Recently, this author has glued the shoes on most horses with quarter cracks. Gluing the shoe offers several advantages. First, it allows the foot to be trimmed and shod to a more suitable foot conformation. Second, gluing on the shoe allows for more expansion to be provided under the quarter and heel of the affected side to increase support. Finally, when shoes are glued on, there is no concern with nail placement in the affected quarter (Figure 6) 6.


The technique described here for quarter crack repair has been performed on 25 horses over the past two years. This repair has produced consistent results when compared to previous methods used by this author, and there have been no recurrences reported following the repair. Horses treated in this manner become sound almost immediately and are able to return to successful competition following the repair with no infection or bond failures being noted. Some of the cases presented with quarter cracks had been previously repaired using only a composite. With those repairs, the crack had repeatedly ruptured at the coronary band, indicating instability of the repair. When the composite was removed, it was noted that many of those defects continued to bleed under the repair.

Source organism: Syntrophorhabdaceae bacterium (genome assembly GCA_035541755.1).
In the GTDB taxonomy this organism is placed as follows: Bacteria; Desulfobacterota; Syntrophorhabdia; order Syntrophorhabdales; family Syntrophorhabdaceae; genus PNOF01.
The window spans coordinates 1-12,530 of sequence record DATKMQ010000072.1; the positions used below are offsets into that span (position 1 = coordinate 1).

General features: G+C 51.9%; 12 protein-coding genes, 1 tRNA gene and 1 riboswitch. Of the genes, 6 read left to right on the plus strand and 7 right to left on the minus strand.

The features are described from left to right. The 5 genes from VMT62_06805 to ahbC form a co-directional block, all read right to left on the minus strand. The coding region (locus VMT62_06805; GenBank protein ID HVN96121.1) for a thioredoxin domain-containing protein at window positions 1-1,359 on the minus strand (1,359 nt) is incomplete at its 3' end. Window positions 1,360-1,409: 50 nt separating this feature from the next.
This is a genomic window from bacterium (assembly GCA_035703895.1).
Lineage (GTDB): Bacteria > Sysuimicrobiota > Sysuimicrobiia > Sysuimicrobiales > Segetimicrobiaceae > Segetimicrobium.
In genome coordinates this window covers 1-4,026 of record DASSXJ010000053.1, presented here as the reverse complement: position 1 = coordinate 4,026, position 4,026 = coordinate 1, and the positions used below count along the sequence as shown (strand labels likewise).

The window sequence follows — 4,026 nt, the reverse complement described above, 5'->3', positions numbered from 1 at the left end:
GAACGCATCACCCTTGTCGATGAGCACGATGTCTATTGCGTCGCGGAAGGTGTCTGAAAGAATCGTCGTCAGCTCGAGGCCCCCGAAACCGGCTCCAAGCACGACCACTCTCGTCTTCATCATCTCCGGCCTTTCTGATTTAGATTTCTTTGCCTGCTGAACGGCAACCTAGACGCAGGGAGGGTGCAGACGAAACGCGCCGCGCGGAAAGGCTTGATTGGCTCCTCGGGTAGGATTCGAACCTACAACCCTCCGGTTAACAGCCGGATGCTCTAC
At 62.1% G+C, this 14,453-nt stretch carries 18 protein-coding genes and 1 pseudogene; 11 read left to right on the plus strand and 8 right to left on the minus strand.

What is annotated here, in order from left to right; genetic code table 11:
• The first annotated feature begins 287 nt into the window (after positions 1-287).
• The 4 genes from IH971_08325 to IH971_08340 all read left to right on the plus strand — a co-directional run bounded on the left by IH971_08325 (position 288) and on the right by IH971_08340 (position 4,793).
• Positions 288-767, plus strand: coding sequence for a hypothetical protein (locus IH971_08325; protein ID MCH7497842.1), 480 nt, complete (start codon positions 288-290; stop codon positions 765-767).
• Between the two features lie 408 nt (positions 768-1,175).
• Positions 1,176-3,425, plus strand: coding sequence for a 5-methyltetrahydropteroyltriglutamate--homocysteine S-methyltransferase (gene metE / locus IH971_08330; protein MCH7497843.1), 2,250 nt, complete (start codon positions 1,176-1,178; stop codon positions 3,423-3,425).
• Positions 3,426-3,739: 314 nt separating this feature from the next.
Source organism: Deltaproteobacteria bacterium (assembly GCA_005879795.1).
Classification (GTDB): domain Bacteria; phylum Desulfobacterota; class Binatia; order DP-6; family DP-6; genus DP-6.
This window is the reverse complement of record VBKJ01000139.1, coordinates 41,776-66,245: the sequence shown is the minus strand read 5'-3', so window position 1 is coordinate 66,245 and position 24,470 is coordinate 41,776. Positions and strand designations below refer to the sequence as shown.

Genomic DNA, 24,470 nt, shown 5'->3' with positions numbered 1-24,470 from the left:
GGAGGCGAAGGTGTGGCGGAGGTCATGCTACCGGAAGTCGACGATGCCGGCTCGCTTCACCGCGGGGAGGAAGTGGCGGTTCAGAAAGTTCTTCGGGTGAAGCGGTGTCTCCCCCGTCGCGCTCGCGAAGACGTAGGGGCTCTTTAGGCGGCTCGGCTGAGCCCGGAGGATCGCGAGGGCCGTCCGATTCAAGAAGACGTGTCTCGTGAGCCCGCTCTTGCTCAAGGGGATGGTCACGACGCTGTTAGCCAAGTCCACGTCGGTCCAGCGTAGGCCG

The use of a composite (with fiberglass) alone might not provide sufficient stability for a quarter crack repair. Combining an implant (the wires) with the composite in repairing a quarter crack increases the strength and durability of the repair. Types of implants described previously include fiberglass and screws, screws and wires, various suture patterns, and clamps that apply tension across the crack 1,2,4,5,7. These methods have been somewhat cumbersome; the screws present a risk as they often impinge on the dermis and uniform tension is rarely achieved across or within the crack.